I'm suggesting that JHD be given a shot at 2nd unit PG. It is only a daily scrimmage in practice, and only to keep McNeill or Paris from getting worn out, and have a better defender guarding Austin. If somehow JHD shines there, then try him in a game. What do you have to lose? And JHD, who doesn't shoot well, may not get much time at the shooting guard behind McNeill and Bradley. But don't worry, Wyking Jones probably won't try this at all.










GMP
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RedlessWardrobe said:

You cannot use last year's JHD's turnovers per minute as a measuring stick to other point guards when in fact he wasn't even playing point guard during those very minutes. If he had been playing pg he would have been handling the ball even more than he did within those minutes thus even a higher turnover ratio.
But you can use turnover percentage, which is the percentage of the players used possessions that ended in a turnover.

JHD's was 23.3%, 3rd worst on the team of any player playing over 5 mpg.

https://www.foxsports.com/college-basketball/california-golden-bears-team-stats?season=2017&category=ASSISTS&sort=4&time=0&pos=0&team=0

By comparison, Austin's in 2016-17 was 17.7%.

https://www.foxsports.com/college-basketball/boise-state-broncos-team-stats?season=2016&category=ASSISTS&sort=4&time=0&pos=0&team=0
concordtom
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SFCityBear said:



I'm suggesting that JHD be given a shot at 2nd unit PG.
....Wyking Jones probably won't try this at all.
Wyking gets paid a million dollars to disagree with you.
SFCityBear
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Thanks for that data. Just like the stats I gave, your stats might be meaningful, except no one knows for sure how JHD would perform at point guard with these particular teammates and this particular coach. The stats you gave are interesting, and what jumped out at me was Hamilton's TO% being so high. At 32%, worst on the team by far. And Coleman at 11% was the best on the team by far.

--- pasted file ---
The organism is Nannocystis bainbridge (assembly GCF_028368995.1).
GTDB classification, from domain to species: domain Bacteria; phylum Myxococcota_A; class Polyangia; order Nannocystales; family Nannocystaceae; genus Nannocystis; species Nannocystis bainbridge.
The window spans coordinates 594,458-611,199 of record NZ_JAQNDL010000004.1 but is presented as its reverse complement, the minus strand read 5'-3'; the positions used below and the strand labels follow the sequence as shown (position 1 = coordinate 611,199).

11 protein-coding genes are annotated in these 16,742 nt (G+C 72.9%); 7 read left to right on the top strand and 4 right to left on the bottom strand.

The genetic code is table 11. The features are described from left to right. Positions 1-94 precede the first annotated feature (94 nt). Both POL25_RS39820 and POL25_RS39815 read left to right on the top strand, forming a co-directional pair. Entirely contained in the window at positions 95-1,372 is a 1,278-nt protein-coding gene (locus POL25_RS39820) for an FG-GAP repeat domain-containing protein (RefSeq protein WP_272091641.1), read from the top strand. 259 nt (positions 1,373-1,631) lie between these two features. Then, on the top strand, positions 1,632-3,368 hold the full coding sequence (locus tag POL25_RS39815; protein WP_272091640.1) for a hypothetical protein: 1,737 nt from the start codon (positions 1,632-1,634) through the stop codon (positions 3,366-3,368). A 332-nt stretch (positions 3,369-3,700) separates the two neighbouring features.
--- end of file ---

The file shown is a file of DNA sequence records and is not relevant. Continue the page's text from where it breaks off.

The stats for Austin, either TO/min or TO%, may not be meaningful because JHD was playing against tougher competition that was Austin:

According to ESPN, Cal's Strength of Schedule at the end of last season was 22, and Boise State in 2016-17 had an SOS of 104. in 2018, Cal had an non-conference SOS of 44, and Boise in 2017 had a non-conference SOS of 162.

This could open another can of worms, because I couldn't find two websites or services who agreed with ESPN on these SOS numbers. They all may use different definitions or formulas to determine their SOS numbers. I am sure that if the numbers I gave for ESPN SOS are wrong, then you or someone on the board will correct me. In any case, a simple perusal of the team schedules for Cal in 2018 vs Boise in 2017 might tell us Cal had the tougher schedule. Of course the individual matchups are what is most important, that is did JHD or Austin play against tougher individual defenders on average? I don't know. All that being said, JHD probably did play against tougher competition, and his handle was not very consistent. Nice drives to the rim sometimes, and sometimes a fumble. He's a freshman, and like most, a work in progress.
SFCityBear
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concordtom said:

SFCityBear said:



I'm suggesting that JHD be given a shot at 2nd unit PG.